Health literacy

from Wikipedia, the free encyclopedia

Health literacy is the ability to find, understand, assess and apply health information in order to make appropriate everyday health decisions. Health literacy is part of education and includes knowledge , motivation and competence to act . It is needed in the areas of coping with illness, prevention and health promotion for oneself, for one's loved ones and for people for whom one is responsible. Good health literacy enables the quality of life to be maintained or improved throughout life. In the English-speaking world, the concept is known as health literacy .

State of research

A representative study published in 2016 shows: More than half, namely over 54 percent, of the population in Germany are faced with considerable problems when dealing with health-relevant information. Only seven percent say they have no difficulty handling information and have very good health literacy. At 38 percent, health literacy can be classified as sufficient. The majority of the population in Germany says it is difficult to find, understand, correctly classify, evaluate and use information relevant to health, for example in order to find the right help in the event of health impairments. This makes it difficult for them to make everyday decisions that are beneficial for their health. In short: they lack sufficient “health literacy”.

Consequences of poor health literacy

Studies show that up to half of patients are unable to understand basic health information and follow treatment instructions. Poor health literacy reduces the success of treatment and increases the risk of medical errors. According to a 2004 report by the Institute of Medicine IOM, poor health literacy negatively affects patient outcomes and the safety of care. These patients are at a higher risk of going to the hospital and having to stay there longer. They are less likely to follow treatment instructions, make more mistakes when taking medication, and are more ill the first time they see a doctor.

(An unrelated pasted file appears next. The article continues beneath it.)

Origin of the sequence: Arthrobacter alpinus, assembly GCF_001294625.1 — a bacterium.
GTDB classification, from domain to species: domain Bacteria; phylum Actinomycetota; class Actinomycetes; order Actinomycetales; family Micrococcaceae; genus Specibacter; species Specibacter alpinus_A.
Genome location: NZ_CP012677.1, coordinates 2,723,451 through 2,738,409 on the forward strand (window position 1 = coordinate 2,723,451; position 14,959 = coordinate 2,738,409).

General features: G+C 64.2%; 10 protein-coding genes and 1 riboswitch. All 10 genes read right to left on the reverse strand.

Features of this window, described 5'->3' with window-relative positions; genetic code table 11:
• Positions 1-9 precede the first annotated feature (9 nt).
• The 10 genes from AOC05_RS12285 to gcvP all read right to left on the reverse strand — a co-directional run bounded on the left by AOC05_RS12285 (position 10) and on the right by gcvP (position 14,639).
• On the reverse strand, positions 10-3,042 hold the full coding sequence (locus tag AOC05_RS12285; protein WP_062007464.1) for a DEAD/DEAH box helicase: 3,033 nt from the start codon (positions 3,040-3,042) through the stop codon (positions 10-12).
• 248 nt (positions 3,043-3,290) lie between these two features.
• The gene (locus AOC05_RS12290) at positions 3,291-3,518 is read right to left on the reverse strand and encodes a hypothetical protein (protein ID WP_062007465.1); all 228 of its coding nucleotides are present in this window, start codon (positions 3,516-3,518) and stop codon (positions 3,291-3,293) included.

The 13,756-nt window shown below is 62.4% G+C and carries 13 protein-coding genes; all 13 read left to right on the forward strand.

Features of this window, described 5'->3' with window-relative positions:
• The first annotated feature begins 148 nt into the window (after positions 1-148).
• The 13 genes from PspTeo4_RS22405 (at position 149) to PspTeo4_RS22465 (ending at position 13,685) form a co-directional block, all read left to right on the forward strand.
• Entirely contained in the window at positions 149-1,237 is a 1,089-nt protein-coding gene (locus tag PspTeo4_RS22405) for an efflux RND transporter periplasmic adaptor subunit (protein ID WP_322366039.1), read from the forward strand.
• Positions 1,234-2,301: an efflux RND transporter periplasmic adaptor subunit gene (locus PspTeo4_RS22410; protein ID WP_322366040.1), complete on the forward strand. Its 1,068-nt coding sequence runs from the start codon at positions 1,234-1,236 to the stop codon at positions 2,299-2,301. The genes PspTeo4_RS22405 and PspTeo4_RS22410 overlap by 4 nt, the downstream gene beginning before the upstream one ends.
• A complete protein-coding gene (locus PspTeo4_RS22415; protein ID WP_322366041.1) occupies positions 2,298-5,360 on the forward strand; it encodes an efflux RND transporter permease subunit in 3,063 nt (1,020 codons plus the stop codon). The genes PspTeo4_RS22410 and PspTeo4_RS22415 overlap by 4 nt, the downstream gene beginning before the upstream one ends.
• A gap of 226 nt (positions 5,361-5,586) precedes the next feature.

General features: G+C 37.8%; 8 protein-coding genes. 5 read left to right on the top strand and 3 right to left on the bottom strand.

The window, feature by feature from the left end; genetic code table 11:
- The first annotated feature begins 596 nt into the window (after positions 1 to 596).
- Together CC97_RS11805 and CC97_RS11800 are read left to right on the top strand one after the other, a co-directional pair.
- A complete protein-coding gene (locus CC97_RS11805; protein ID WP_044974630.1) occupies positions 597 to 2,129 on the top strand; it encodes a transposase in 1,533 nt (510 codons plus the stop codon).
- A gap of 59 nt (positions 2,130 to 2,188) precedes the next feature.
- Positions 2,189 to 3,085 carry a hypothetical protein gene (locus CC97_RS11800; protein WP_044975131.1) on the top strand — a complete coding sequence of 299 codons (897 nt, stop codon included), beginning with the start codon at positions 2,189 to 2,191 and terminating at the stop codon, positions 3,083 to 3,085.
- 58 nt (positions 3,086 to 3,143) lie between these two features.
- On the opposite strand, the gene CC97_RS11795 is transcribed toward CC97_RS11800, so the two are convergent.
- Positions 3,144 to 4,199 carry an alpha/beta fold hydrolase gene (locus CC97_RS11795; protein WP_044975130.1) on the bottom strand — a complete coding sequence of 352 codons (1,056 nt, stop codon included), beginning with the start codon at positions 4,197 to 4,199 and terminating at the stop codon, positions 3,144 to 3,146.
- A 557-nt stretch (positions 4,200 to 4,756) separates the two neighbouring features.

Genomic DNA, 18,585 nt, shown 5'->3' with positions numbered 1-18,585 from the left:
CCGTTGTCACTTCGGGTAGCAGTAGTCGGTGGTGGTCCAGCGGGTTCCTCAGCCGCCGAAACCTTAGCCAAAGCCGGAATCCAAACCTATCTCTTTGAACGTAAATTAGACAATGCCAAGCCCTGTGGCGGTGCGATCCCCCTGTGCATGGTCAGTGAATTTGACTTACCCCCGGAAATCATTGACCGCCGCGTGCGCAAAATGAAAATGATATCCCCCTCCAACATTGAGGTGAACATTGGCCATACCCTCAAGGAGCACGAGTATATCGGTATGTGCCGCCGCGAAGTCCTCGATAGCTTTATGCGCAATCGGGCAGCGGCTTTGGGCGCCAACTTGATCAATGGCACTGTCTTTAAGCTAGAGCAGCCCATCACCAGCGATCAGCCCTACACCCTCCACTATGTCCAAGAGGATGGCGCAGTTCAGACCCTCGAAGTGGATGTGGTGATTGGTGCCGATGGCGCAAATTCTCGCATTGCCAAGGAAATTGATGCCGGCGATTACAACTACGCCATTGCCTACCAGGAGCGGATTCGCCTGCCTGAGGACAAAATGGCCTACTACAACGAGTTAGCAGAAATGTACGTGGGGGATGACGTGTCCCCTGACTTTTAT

Ways to improve health literacy

Health literacy must be promoted in a wide variety of areas: in health care, in education, in the world of work, in family and leisure time as well as in the media and through communication. A suitable method is u. a. the cognitive activation that z. E.g. through emotional and provocative questions a deeper, active occupation with health topics can be achieved than a pure information presentation.

National Health Literacy Action Plan

A systematic approach is required to sustainably strengthen health literacy in Germany. So far, however, there has been no comprehensive, Germany-wide strategy to promote health literacy. Following the example of other countries, a National Action Plan on Health Literacy was therefore presented for Germany on February 19, 2018. It goes back to a civil society initiative of Bielefeld University and the Hertie School of Governance and was financed by the Robert Bosch Foundation . The action plan comprises 15 specific recommendations in four areas of action. It was developed by a group of recognized experts and has been approved by representatives from politics, practice and society.

History of the concept

The term "health literacy" was first mentioned in a 1974 publication. In 1978, Leonard and Cecile Doak examined the reading skills of hospital patients. The Doaks published in 1985 along with Jane Root the then groundbreaking book "Teaching Patients with Low Literacy Skills" (patients with low literacy instruct).

This initial biomedical view of health literacy is now considered too short-sighted and outdated; However, it was dominant in the USA until the 1980s and 1990s: Individuals were often portrayed as suffering from poor health literacy, based on the assumption that the recipients are passive and on the assumption that health information is socially neutral and universally applicable.

Today health is seen in connection with the environment and culture. Where there is an adequate level of health literacy, that is, where the population has adequate knowledge and skills, and where the members of a community have confidence in their own health, people are better able to stay healthy from illness too recover and live with illness or disability.

In 1986, at the first international conference on health promotion in Ottawa, the programmatic Ottawa Charter on Health Promotion was adopted, which begins with the words: “Health promotion aims at a process that enables all people to have a greater degree of self-determination about their health and thus to strengthen it to empower their health. ”This means that the comprehensive concept of health literacy has already been considered.